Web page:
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August 28, 2019 - Comments Off on Women In Journalism

Women In Journalism

So it is a well-known fact that journalism isn’t the safest option one can choose. A journalist exposes his/her views to the public, thus exposing a part of themselves. Be it a small scale freelance journalist or a major famous journalist, these polarizing opinions produce differing opinions and fuel arguments. Of-course there are people who argue rationally, respecting other opinions but the problem occurs when respect is thrown out of the window. When journalists’ online presence threatens their very existence. The word ‘existence’ here can unfortunately be used both generally and specifically.

Specifically, when most of these journalists holding unorthodox views present their views over a medium, they almost always have to face serious threats to themselves and their loved ones. The threats range from cyber-bullying, cyberstalking, cyber-harassment and public shaming to murder threats and enforced disappearances. From 2012 to 2016, UNESCO reported the killing of 530 journalists, two per week. Unsurprisingly, 56% of these deaths happened in developing countries or countries experiencing military conflicts. Unfortunate examples like that of Jamal Khashoggi show us that the growth of internet has done no favor to the status quo. The Fifth Domain has just provided another medium for these threats to circulate through, effectively worsening the situation. 

Having taken a look at all of these issues, it will still not be unreasonable to suggest that being a woman in journalism is a completely different ball game. Obviously all the issues presented above still affect women that are present in the journalism industry. In that essence, I guess calling the situation of women a completely “different” ball game might not entirely be true. A better explanation could be that women face all the issues men have to go through and more. 

While men are criticized, threatened or attacked due to their beliefs, most of the time women don’t even get the luxury of having their opinions conveyed. Even at a platform where their voices are broadcasted, they are shunned for things completely unrelated to their journalistic abilities. Comments about their appearance, their clothes, the way they speak and the amount of make-up they wear (or don’t wear). Similarly, the threats made to women are much more severe and appalling, ranging from sexual harassment to rape threats. Women are called “whores” and threatened to be paraded naked in the streets as a “walk of shame” over the internet. In certain instances, the faces of these journalists are copied on to explicit and sometimes even pornographic images and shared around the internet as memes. The issue, however, will only get worse with the improvement in technology. The above mentioned problem has been made worse with the use of deep-fake technology, creating fake compromising videos which are becoming more and more believable every passing day.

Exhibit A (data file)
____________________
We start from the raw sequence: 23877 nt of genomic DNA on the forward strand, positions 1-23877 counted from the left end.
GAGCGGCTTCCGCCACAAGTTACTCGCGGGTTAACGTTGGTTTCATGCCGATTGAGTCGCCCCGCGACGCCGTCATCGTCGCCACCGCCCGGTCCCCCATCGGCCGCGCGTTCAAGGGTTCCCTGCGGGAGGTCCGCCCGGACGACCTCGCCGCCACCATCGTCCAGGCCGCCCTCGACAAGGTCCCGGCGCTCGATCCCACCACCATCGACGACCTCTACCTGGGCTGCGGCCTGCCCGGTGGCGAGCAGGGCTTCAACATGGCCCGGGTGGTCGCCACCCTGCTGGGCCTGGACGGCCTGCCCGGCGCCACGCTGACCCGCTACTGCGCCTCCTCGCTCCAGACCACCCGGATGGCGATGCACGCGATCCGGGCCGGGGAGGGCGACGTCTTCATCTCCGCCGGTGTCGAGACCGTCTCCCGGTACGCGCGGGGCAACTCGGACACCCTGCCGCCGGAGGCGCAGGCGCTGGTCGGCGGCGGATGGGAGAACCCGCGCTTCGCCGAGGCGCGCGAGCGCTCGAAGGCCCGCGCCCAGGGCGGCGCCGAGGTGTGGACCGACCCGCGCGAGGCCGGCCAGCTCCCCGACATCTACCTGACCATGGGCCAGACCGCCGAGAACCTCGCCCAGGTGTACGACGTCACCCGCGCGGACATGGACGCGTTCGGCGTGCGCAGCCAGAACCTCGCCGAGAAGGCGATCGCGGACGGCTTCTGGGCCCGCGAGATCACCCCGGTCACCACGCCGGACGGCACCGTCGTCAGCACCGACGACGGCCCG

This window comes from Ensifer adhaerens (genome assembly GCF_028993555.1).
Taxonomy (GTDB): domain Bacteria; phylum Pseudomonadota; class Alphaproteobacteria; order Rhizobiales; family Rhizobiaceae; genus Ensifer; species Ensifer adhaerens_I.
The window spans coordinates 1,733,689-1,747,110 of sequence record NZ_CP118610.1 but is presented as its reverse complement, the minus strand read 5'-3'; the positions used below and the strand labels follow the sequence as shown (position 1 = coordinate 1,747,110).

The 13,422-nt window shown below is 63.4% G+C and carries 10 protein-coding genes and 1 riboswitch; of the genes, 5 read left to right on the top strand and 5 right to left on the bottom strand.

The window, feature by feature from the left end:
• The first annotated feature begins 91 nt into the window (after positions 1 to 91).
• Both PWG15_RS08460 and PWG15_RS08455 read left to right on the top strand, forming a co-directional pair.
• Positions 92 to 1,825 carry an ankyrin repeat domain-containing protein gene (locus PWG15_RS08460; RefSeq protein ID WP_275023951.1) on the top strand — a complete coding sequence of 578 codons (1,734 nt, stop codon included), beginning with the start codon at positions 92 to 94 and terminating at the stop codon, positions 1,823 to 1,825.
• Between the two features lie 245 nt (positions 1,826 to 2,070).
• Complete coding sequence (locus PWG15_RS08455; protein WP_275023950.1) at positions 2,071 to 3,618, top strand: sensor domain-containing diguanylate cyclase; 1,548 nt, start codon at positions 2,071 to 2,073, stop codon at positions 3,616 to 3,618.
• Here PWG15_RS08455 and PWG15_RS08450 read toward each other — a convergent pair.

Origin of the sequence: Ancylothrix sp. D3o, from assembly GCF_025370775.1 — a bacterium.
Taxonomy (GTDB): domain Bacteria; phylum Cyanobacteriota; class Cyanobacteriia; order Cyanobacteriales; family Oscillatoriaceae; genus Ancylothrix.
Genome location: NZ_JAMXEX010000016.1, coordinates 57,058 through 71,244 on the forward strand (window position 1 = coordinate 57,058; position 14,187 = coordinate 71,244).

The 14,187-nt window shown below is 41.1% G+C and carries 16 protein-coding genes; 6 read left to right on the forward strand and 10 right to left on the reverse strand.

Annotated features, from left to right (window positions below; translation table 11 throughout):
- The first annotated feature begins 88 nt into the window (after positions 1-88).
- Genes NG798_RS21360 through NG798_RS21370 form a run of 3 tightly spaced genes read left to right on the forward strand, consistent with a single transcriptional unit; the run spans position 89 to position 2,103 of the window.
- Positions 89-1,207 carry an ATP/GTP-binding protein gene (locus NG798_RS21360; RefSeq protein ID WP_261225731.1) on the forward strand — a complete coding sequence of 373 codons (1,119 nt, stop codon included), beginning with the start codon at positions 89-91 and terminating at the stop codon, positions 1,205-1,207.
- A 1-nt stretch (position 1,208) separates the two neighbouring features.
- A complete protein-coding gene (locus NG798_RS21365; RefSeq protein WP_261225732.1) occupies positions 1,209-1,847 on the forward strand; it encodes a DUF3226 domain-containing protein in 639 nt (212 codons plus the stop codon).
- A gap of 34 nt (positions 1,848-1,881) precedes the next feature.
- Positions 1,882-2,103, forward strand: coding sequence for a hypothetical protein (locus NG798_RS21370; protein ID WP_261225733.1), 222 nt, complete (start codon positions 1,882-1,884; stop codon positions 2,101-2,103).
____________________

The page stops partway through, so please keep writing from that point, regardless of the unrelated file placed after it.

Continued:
This campaign of character assassination is possible because of the idea that women are “easy targets”. From the very beginning, the society believes that women have to be non-confrontational, that they have to be passive, that they have to stay neutral to harassment. This difference between problems faced by men and the problems faced by women exist, and it is accompanied with tragic outcomes that usually involve violence against women and deterioration of physical and mental health of women.

The day criticism on both sides of the gender scale is homogenous, would be a day of incredible celebrations and joy.

Generally, however, these issues affect journalism on a whole. Women for these reasons have stopped covering or presenting their opinions on the internet. It has narrowed the scope of intellectual discussion. In many senses, journalism is what’s supposed to take a society forward. To provide a society new topics to debate over. To bring up ideas that haven’t been talked about before and spark up discussion, inviting opinions and getting through to the public. Journalism is not only supposed to spark a debate amongst the educated, but also educate the uneducated. All of this stops when we as a society stop inviting opinions. It stops when women are harassed on and off the internet for presenting their opinions, even worse, for just being a woman.   


Mohammad Owais Sabri is an Alevels student at LACAS

Published by: Digital Rights Foundation in Blog

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